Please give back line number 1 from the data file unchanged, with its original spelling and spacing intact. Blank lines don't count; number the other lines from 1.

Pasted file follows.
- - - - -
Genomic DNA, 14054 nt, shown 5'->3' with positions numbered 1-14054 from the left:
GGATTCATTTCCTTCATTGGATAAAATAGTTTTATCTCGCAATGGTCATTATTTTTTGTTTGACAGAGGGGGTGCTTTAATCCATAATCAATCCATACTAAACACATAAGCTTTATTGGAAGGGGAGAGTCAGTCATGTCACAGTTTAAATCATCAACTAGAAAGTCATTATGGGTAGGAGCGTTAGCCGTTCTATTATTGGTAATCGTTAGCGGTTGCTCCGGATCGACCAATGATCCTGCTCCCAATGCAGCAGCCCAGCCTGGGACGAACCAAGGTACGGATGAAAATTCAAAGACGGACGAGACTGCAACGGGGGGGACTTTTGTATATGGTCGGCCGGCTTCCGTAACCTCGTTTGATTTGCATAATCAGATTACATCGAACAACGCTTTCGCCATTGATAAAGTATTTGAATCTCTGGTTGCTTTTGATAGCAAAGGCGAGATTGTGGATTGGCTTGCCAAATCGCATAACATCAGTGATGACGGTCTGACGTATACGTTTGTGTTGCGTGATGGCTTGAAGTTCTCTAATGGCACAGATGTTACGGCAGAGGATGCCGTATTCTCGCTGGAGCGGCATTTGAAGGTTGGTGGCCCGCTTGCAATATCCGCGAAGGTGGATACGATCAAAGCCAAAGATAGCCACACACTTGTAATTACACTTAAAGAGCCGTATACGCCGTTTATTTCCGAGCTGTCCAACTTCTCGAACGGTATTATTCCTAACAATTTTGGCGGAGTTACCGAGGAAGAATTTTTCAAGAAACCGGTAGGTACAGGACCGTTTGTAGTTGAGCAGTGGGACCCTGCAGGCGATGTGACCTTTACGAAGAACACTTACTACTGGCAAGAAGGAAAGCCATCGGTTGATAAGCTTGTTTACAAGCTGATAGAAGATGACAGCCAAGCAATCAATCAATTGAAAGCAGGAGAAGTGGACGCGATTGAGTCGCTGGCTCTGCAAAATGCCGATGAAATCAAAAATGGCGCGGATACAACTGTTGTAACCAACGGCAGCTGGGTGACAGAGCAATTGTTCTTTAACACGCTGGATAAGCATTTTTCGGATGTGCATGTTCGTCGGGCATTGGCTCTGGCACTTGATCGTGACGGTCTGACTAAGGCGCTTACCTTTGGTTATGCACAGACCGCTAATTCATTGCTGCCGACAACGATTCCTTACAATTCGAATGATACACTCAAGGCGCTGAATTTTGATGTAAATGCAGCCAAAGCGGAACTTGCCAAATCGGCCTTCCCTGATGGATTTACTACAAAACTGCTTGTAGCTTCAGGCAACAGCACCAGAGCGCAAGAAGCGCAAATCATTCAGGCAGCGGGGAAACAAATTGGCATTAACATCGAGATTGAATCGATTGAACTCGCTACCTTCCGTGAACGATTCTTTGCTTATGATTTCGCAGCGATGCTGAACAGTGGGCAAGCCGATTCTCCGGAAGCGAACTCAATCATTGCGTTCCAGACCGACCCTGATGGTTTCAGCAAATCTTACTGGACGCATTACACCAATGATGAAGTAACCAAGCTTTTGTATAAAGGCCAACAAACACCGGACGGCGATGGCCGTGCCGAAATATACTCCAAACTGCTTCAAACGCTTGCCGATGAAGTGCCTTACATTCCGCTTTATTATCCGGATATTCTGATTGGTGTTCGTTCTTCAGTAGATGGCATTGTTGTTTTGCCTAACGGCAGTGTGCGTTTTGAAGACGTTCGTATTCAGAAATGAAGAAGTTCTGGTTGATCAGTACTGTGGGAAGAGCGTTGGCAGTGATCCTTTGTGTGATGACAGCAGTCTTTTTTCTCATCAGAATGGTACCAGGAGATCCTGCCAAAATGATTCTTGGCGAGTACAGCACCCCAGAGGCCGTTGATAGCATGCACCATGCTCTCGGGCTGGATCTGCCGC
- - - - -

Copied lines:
Genomic DNA, 14054 nt, shown 5'->3' with positions numbered 1-14054 from the left: